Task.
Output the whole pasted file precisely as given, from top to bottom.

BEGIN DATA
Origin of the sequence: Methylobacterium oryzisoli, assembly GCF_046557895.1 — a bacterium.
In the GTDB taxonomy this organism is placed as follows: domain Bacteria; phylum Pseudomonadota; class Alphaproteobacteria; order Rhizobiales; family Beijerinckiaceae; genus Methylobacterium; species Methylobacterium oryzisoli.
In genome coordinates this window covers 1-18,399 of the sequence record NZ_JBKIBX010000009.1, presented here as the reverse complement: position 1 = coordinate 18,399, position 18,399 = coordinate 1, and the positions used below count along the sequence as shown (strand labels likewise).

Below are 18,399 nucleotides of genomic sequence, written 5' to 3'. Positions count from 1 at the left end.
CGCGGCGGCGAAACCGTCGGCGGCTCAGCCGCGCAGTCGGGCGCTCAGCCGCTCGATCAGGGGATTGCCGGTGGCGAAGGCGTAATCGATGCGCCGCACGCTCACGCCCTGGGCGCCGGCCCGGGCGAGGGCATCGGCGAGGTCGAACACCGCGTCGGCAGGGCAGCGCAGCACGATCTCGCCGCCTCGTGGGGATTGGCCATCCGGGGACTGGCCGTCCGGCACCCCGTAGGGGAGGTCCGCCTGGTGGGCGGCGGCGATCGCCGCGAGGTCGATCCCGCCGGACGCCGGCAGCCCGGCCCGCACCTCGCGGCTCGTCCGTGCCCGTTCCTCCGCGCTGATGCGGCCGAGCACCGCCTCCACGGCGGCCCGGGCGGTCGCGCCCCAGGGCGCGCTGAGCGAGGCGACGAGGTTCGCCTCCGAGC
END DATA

Origin of the sequence: Methylobacterium oryzisoli, assembly GCF_046557895.1 — a bacterium.
In the GTDB taxonomy this organism is placed as follows: domain Bacteria; phylum Pseudomonadota; class Alphaproteobacteria; order Rhizobiales; family Beijerinckiaceae; genus Methylobacterium; species Methylobacterium oryzisoli.
In genome coordinates this window covers 1-18,399 of the sequence record NZ_JBKIBX010000009.1, presented here as the reverse complement: position 1 = coordinate 18,399, position 18,399 = coordinate 1, and the positions used below count along the sequence as shown (strand labels likewise).

Below are 18,399 nucleotides of genomic sequence, written 5' to 3'. Positions count from 1 at the left end.
CGCGGCGGCGAAACCGTCGGCGGCTCAGCCGCGCAGTCGGGCGCTCAGCCGCTCGATCAGGGGATTGCCGGTGGCGAAGGCGTAATCGATGCGCCGCACGCTCACGCCCTGGGCGCCGGCCCGGGCGAGGGCATCGGCGAGGTCGAACACCGCGTCGGCAGGGCAGCGCAGCACGATCTCGCCGCCTCGTGGGGATTGGCCATCCGGGGACTGGCCGTCCGGCACCCCGTAGGGGAGGTCCGCCTGGTGGGCGGCGGCGATCGCCGCGAGGTCGATCCCGCCGGACGCCGGCAGCCCGGCCCGCACCTCGCGGCTCGTCCGTGCCCGTTCCTCCGCGCTGATGCGGCCGAGCACCGCCTCCACGGCGGCCCGGGCGGTCGCGCCCCAGGGCGCGCTGAGCGAGGCGACGAGGTTCGCCTCCGAGC